The Gospel produces faith, trust in God through Jesus Christ that we are saved from our sins by the sacrificial life and death of Jesus alone.  The Gospel produces trust in us so that we cling to God’s Word of promise that He will take care of us in this life too.  And the Gospel also produces in us the fruit of that faith—generosity. 

          Jesus’ love and sacrifice motivate us to offer our whole lives to Him as our daily offering of gratitude.  As we thank and praise and serve our Lord, motivated by His Gospel, we give freely and generously of what He has given us.  The Gospel is the reason why we put into the offering plate what we put into the offering plate.  We don’t give to be seen by others.  We don’t give to demonstrate our wealth or prowess.  We do not give under compulsion.  No, we give freely and joyfully of all that we are and have because Jesus gave freely and joyfully of Himself in order to save us and then to empower us to be generous with our money, our goods, our time, and our abilities.  We are generous with the fullness of grace that God has given to us in Jesus Christ so that you and I willingly to give back to the Lord for His Kingdom work, above and beyond what we might even think we can.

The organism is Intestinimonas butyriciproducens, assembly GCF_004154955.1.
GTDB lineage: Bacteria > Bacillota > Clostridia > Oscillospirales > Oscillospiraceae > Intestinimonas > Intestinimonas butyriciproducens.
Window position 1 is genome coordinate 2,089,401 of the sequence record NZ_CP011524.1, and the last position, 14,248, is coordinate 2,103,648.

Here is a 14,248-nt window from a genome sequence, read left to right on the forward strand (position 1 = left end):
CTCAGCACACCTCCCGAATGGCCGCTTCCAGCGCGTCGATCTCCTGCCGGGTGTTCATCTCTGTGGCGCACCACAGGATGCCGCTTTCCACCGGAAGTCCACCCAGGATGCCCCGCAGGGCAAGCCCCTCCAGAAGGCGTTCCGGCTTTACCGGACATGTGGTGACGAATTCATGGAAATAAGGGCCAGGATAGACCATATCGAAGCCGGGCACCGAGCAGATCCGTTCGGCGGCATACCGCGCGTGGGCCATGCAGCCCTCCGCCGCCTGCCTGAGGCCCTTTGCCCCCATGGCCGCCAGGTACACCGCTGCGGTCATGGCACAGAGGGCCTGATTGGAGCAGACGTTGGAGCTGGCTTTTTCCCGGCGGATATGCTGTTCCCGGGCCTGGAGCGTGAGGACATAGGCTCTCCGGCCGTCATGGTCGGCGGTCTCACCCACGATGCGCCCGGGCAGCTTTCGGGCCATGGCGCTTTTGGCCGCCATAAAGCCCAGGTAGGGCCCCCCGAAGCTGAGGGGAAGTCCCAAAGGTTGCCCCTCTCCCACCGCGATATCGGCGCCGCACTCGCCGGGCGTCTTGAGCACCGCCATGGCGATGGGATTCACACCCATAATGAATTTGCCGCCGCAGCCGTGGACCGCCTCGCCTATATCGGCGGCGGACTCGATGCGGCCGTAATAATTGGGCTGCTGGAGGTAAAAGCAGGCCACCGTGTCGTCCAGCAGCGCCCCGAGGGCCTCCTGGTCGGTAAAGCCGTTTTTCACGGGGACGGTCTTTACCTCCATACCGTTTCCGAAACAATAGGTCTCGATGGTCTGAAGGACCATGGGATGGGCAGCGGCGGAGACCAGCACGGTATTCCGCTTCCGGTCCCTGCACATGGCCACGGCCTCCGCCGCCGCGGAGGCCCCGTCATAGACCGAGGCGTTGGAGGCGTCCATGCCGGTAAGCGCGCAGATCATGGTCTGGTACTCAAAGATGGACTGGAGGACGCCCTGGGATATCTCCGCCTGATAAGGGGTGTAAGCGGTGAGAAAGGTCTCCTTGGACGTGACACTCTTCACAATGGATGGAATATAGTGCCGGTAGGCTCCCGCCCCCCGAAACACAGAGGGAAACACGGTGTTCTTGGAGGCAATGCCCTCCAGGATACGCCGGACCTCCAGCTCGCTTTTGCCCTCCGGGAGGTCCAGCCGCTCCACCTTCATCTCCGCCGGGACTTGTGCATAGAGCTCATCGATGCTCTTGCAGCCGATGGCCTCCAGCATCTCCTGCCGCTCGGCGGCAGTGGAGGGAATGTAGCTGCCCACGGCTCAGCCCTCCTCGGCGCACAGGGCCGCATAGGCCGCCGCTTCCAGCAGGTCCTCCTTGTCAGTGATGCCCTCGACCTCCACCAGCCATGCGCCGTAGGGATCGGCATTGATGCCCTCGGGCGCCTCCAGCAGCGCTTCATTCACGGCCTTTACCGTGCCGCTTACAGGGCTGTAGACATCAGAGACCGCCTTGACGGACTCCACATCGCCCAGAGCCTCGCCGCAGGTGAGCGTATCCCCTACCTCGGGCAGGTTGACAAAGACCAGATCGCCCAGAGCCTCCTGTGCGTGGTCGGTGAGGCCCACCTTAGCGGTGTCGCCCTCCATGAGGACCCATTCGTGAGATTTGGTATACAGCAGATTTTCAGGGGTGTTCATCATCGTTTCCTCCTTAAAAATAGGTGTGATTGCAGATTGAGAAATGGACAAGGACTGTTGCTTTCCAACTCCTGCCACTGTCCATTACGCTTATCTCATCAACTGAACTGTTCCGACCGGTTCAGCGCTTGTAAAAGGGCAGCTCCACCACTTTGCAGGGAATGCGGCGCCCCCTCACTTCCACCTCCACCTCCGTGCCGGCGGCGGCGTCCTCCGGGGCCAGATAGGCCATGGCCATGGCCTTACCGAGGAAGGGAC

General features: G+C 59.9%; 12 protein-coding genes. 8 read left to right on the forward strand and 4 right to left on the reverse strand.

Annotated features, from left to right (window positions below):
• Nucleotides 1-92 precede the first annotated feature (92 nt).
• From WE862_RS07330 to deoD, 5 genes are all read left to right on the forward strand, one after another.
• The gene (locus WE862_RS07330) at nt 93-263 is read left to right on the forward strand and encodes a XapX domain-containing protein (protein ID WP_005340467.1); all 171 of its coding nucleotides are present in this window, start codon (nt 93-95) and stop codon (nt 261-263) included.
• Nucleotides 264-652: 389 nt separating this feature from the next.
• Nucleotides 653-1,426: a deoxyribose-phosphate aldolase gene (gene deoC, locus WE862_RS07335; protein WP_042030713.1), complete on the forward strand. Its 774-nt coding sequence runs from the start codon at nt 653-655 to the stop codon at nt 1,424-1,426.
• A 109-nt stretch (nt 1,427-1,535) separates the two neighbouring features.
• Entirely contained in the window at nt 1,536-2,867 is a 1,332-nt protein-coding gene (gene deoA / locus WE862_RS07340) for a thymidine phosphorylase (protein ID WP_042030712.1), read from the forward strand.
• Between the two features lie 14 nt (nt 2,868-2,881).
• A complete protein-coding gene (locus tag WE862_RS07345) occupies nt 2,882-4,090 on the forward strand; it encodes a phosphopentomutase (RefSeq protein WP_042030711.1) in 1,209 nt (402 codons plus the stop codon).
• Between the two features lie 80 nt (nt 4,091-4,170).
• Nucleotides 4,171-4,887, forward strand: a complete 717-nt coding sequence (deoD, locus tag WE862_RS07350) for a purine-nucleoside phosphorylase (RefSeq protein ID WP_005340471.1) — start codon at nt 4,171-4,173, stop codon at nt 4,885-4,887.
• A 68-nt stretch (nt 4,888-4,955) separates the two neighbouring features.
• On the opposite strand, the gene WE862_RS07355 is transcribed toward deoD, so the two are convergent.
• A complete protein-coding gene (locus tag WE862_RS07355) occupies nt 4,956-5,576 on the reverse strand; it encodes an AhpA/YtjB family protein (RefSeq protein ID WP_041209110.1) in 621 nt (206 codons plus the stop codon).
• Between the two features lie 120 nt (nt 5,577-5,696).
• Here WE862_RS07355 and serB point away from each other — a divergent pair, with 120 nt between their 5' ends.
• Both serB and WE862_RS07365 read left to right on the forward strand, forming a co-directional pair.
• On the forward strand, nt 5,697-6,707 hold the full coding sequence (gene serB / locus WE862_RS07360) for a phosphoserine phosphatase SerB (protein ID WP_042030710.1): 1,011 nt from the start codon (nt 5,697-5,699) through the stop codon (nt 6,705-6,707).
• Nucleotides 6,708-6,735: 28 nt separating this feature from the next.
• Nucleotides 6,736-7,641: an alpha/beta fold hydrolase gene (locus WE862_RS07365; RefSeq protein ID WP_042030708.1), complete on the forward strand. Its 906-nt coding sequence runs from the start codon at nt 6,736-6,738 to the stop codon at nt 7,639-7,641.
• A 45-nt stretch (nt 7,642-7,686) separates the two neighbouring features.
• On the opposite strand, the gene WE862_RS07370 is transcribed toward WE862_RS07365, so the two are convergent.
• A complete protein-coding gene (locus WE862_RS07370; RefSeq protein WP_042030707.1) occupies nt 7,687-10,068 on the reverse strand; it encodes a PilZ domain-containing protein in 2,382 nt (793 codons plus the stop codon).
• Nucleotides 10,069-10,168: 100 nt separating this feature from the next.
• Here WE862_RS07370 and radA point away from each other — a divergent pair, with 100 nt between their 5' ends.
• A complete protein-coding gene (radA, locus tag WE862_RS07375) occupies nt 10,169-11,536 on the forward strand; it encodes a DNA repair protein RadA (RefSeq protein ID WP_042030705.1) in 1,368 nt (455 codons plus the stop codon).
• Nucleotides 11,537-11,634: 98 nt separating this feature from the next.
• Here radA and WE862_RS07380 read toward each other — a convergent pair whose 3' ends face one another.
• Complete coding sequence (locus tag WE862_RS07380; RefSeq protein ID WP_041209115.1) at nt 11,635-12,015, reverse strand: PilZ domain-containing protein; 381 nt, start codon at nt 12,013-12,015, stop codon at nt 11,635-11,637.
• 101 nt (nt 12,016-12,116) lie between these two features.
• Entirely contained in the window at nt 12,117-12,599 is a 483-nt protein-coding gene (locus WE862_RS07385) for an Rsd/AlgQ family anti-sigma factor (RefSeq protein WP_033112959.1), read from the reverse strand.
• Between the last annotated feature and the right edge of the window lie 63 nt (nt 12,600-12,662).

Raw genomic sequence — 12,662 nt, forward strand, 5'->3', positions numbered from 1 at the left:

What Chrysostom said of the poor widow, I pray, might be said of you, “If you bring [their] intention into the light, you will see that [their] store of generosity defies description.”  By the power of the Gospel that declares you not guilty of sin, forgiven in Jesus Christ; by the power of the Gospel that produces within you trust and generosity, so live, and trust, and give.  Motivated by the Gospel promises of God in Christ your Savior, offer your whole life and all that you have to Him in thanksgiving for “the everythings” He has given to you.  Let our community see that the stores of your generosity defy description.  Amen.